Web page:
N,N′-alkane-diyl-bis-3-picoliniums as nicotinic receptor antagonists: Inhibition of nicotine-evoked dopamine release and hyperactivity

Linda P. Dwoskin, Thomas E. Wooters, Sangeetha P. Sumithran, Kiran B. Siripurapu, B. Matthew Joyce, Paul R. Lockman, Vamshi K. Manda, Joshua T. Ayers, Zhenfa Zhang, Agripina G. Deaciuc, J. Michael McIntosh, Peter A. Crooks, Michael T. Bardo

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35 Scopus citations


The current study evaluated a new series of N,N′-alkane-diyl-bis-3- picolinium (bAPi) analogs with C6-C12 methylene linkers as nicotinic acetylcholine receptor (nAChR) antagonists, for nicotine-evoked [3H]dopamine (DA) overflow, for blood-brain barrier choline transporter affinity, and for attenuation of discriminative stimulus and locomotor stimulant effects of nicotine. bAPi analogs exhibited little affinity for α4β2* (* indicates putative nAChR subtype assignment) and α7* high-affinity ligand binding sites and exhibited no inhibition of DA transporter function. With the exception of C6, all analogs inhibited nicotine-evoked [3H]DA overflow (IC50 = 2 nM-6 μM; Imax = 54-64%), with N,N′-dodecane-1,12-diyl-bis- 3-picolinium dibromide (bPiDDB; C12) being most potent. bPiDDB did not inhibit electrically evoked [3H]DA overflow, suggesting specific nAChR inhibitory effects and a lack of toxicity to DA neurons. Schild analysis suggested that bPiDDB interacts in an orthosteric manner at nAChRs mediating nicotine-evoked [3H]DA overflow. To determine whether bPiDDB interacts with α-conotoxin MII-sensitive α6β2-containing nAChRs, slices were exposed concomitantly to maximally effective concentrations of bPiDDB (10 nM) and α-conotoxin MII (1 nM). Inhibition of nicotine-evoked [3H]DA overflow was not different with the combination compared with either antagonist alone, suggesting that bPiDDB interacts with α6β2-containing nAChRs. C7, C8, C10, and C12 analogs exhibited high affinity for the blood-brain barrier choline transporter in vivo, suggesting brain bioavailability. Although none of the analogs altered the discriminative stimulus effect of nicotine, C8, C9, C10, and C12 analogs decreased nicotine-induced hyperactivity in nicotine-sensitized rats, without reducing spontaneous activity. Further development of nAChR antagonists that inhibit nicotine-evoked DA release and penetrate brain to antagonize DA-mediated locomotor stimulant effects of nicotine as novel treatments for nicotine addiction is warranted.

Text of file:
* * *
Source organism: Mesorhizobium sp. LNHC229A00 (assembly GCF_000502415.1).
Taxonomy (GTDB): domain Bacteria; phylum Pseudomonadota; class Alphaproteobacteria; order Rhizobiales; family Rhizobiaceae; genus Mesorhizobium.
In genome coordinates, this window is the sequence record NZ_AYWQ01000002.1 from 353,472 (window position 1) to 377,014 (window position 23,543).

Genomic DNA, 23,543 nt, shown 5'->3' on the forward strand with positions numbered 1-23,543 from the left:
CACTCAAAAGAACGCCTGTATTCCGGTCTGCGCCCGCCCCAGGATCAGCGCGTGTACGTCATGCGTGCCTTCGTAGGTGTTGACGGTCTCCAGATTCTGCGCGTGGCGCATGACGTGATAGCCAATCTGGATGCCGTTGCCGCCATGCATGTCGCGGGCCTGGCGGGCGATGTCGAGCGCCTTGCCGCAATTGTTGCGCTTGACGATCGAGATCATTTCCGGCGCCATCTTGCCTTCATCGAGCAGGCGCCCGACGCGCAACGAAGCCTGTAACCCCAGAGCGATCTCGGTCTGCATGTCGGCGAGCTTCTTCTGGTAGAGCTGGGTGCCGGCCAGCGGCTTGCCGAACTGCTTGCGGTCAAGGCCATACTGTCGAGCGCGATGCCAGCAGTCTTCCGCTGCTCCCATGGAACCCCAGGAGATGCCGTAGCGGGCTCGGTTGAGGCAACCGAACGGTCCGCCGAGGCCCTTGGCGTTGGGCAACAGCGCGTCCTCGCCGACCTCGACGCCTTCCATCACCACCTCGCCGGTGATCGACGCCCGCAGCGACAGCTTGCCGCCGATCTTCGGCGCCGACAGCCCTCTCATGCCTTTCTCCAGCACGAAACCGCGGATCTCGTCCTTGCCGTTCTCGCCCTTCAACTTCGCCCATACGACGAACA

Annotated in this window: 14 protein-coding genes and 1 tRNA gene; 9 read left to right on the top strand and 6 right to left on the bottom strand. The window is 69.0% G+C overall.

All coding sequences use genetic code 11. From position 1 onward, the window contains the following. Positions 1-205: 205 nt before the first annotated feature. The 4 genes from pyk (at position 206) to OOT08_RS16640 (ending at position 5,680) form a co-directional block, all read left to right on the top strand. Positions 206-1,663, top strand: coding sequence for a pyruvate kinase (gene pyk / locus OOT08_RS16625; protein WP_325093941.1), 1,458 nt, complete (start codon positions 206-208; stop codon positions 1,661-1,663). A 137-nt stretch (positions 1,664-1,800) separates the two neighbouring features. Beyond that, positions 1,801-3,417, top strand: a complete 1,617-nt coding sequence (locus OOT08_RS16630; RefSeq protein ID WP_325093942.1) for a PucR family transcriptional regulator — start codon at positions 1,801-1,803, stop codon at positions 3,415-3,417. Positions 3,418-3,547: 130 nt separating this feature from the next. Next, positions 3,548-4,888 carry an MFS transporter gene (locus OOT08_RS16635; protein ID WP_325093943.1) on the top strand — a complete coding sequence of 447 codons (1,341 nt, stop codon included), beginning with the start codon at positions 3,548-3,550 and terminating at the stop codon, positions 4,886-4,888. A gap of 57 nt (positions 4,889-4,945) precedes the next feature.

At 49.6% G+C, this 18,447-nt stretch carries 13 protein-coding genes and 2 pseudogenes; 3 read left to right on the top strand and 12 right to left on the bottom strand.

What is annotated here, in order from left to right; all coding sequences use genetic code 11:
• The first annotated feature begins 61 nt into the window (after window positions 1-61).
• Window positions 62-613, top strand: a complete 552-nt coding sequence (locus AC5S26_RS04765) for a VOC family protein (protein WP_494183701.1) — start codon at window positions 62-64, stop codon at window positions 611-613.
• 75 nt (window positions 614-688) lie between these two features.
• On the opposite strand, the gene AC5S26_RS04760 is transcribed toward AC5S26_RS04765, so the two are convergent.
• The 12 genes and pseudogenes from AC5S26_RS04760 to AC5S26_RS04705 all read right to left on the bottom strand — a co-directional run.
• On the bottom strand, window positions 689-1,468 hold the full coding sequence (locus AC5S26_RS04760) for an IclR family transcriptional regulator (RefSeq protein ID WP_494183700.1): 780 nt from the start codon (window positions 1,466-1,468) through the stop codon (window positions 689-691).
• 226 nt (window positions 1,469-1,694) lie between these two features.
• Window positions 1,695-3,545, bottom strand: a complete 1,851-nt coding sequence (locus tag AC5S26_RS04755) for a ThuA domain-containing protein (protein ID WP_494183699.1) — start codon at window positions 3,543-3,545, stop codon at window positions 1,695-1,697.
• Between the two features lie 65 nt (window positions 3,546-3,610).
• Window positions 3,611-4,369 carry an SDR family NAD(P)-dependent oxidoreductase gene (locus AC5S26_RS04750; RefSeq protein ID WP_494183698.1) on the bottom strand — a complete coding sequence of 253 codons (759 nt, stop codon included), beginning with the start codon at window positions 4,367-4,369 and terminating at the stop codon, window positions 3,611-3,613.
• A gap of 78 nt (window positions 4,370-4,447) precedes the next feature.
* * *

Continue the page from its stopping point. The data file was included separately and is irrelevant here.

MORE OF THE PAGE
Original languageEnglish
Pages (from-to)563-576
Number of pages14
JournalJournal of Pharmacology and Experimental Therapeutics
Issue number2
StatePublished - Aug 2008

ASJC Scopus subject areas

  • Molecular Medicine
  • Pharmacology


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